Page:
And you can mark pieces as private if you want to work on them before letting others see.
I’m trying to figure out how to get more variety on the main page. Originally I had “popular” which was just by likes but the same few things were always at the top. I might do something like aging things so the older they are the more likes or views they need to stay at the top but at the same time I don’t want to see the main page covered with uninteresting stuff like some of mine so I’m not sure what to do there. If you have ideas comment below.
I’m using meteor to get something done and I needed to implement “likes” as in something you can click to “like” something and then that thing can display a number of likes.
There’s a package that helps with this in meteor. It’s called “socialize likeable” and it seems fine. The code is not too big. I skimmed the code to see what it was doing. Before that I had thought about different ways to implement such a feature and from reading that code helped inform my own ideas about the what was probably the right way to do things. It was doing it that way so I go to install it
Meteor is a really cool framework for making websites. It runs on node.js and by default it uses mongo db (you can change that). It’s a “fullstack” framework meaning it handles both the server (backend) and the client (browser).
You can install it and have their samples up in minutes. They have publishing utilities to help you get it up live on the internet either through their hosted service or through other means.
It’s got some really nice features. Code is easily shared across backend and browser. You can access data on both sides with nearly the same code. It’s got live updating of data and code. It’s really awesome!
Except … AFAIK it’s EXPENSIVE to use. Another way of putting that is it’s not for hobbies, only for serious stuff. Let me explain Read more…
I have a kind of love hate relationship with Stack Overflow (SO).
I love that I get answers. I hate that I spend so much time writing answers and then see SO make bank from my work.
I’ve probably spent over 1000 hours writing answers on SO. Most of that time is spent writing working samples for answers. In fact webglfundamentals.org was started because of answers I wrote on SO where it they seemed too long for SO. Read more…
which if I understand correctly and a very interesting point of view which in one way could be summed up as “write more code and less libraries”. Yea I know that sounds controversial. Watch the video and see what you think.
If I tried to summarize here’s what I took away:
It seems like writing libraries is a good thing. It makes your code smaller. It makes it easier to read. It makes it possible edit the library and affect lots stuff. The problem is, especially if you’re a company like Facebook with thousands of programmers working on the same code base is that there’s no way to organize all the libraries. Everyone is going to write their own libraries. That means someone using their code has to first go learn their libraries. Whereas, if you had just written the code instead of using a library and you had use common patterns to write your code then the code would be understandable by others quicker.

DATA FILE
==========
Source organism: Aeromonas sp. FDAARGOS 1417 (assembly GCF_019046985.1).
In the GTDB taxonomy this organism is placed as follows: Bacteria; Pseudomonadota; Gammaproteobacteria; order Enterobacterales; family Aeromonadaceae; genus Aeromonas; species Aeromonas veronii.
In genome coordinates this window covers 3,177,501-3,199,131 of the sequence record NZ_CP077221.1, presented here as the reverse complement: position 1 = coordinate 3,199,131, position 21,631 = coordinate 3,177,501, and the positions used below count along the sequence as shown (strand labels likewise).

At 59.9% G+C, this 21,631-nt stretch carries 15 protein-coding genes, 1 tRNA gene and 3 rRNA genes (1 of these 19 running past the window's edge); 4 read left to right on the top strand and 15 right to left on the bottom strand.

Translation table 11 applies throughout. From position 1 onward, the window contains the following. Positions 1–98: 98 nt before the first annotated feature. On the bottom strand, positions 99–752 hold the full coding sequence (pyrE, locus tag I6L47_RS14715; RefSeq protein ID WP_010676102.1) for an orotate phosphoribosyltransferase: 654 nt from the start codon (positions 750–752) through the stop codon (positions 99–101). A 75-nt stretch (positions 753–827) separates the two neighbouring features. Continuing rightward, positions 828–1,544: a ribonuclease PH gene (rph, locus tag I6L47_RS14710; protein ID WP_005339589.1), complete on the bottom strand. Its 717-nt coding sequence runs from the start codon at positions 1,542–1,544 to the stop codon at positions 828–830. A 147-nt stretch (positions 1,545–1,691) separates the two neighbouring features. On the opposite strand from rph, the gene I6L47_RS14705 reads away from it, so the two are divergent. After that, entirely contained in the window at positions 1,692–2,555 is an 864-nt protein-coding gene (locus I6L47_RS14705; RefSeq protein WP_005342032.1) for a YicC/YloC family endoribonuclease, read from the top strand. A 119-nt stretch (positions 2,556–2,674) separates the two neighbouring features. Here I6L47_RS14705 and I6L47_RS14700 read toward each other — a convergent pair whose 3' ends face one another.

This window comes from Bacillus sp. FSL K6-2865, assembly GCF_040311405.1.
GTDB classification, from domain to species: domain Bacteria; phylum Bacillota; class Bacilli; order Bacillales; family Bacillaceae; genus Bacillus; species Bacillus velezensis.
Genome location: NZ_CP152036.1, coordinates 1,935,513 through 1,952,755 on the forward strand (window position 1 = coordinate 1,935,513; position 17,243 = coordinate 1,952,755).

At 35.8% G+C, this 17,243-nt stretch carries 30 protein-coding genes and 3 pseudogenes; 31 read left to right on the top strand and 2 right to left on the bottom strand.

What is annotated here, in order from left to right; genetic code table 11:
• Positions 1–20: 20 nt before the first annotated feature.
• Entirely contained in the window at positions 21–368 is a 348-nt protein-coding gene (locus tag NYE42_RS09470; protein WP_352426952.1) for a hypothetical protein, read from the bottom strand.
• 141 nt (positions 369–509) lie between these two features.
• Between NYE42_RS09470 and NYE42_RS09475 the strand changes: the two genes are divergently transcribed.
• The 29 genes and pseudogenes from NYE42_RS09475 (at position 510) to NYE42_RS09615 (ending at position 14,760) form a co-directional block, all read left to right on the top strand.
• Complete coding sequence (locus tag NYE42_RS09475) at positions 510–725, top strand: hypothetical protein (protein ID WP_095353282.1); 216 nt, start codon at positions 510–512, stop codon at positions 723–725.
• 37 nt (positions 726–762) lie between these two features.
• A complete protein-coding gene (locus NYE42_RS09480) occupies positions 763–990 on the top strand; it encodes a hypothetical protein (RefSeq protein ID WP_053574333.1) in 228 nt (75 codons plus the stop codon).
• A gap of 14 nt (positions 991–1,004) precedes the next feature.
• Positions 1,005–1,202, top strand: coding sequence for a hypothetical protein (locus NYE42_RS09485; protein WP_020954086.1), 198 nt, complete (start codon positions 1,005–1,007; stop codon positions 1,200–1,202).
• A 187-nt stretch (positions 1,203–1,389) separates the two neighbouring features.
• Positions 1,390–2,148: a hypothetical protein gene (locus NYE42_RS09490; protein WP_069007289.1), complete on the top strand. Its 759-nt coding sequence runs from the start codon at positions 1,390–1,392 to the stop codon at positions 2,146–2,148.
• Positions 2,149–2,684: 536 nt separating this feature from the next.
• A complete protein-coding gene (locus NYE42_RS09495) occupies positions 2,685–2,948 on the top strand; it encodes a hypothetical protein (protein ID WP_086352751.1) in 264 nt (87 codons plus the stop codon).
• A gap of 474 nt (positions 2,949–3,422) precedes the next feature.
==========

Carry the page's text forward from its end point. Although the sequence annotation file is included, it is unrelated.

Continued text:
Now, he wasn’t saying write zero libraries. What he was saying though is make sure your library is solving a problem and not adding more problems. He gave some examples, one being AngluarJS which I haven’t used but it is/was all the rage for web dev for the last 2-3 years. He claims that while it solves some big issues and therefore solves lots of bugs it also is a very complex api with a very large number of functions and that complexity in his opinion outweighs the benefits. In other words it’s a net negative.
I have a feeling I’m not going a good job of summarizing his POV.
Anyway I’m not sure how much I agree with this idea. I think it totally makes sense for Facebook and possibly for Google and other giant teams. But, I wonder if the same is true of a small team or a team of 1. Maybe it does. Or maybe at least thinking about “is this library going to add more problems than it solves in the long run” before writing one.
(*) no setup
Every device has a browser.
(*) useful apis that just work across platforms
including canvas, webgl, audio api, camera access, gps, etc
Think about what I’ve have to do in C++ to get a cross platform canvas2d like API. I’d probably have to build Skia which is like a gazillion lines of code. I’d have to figure out what bazillion options to pass it etc, watch it compile for 10-15-20 mins and hope no obscure errors pop out. Read more…
What a stupid scripting language. I haven’t used it but it’s a scripting language and scripting languages suck. It’s not useful for anything other than form validation. Who cares. I’ll never use it except maybe to make a form not double submit on my personal website.
Stage #2: Time T = 0:
Stage #3: Time T = +3-5 years:
Stage #4: Time T = +5 years:
I’m going to do some C/C++ programming again. Ugh! WFT this stuff no longer compiles! Why doesn’t this project load in my IDE anymore. They must have changed the format. DAMMIT why doesn’t libglfobar link? Ugh! What? I’ve got to write 200 lines of meta-templating code just to make generic callbacks? Fuck! Why is this so tedious! Oh you want to check it out? Sorry I don’t have access to a Mac to compile it for you. Sorry. Fuck I hate C/C++!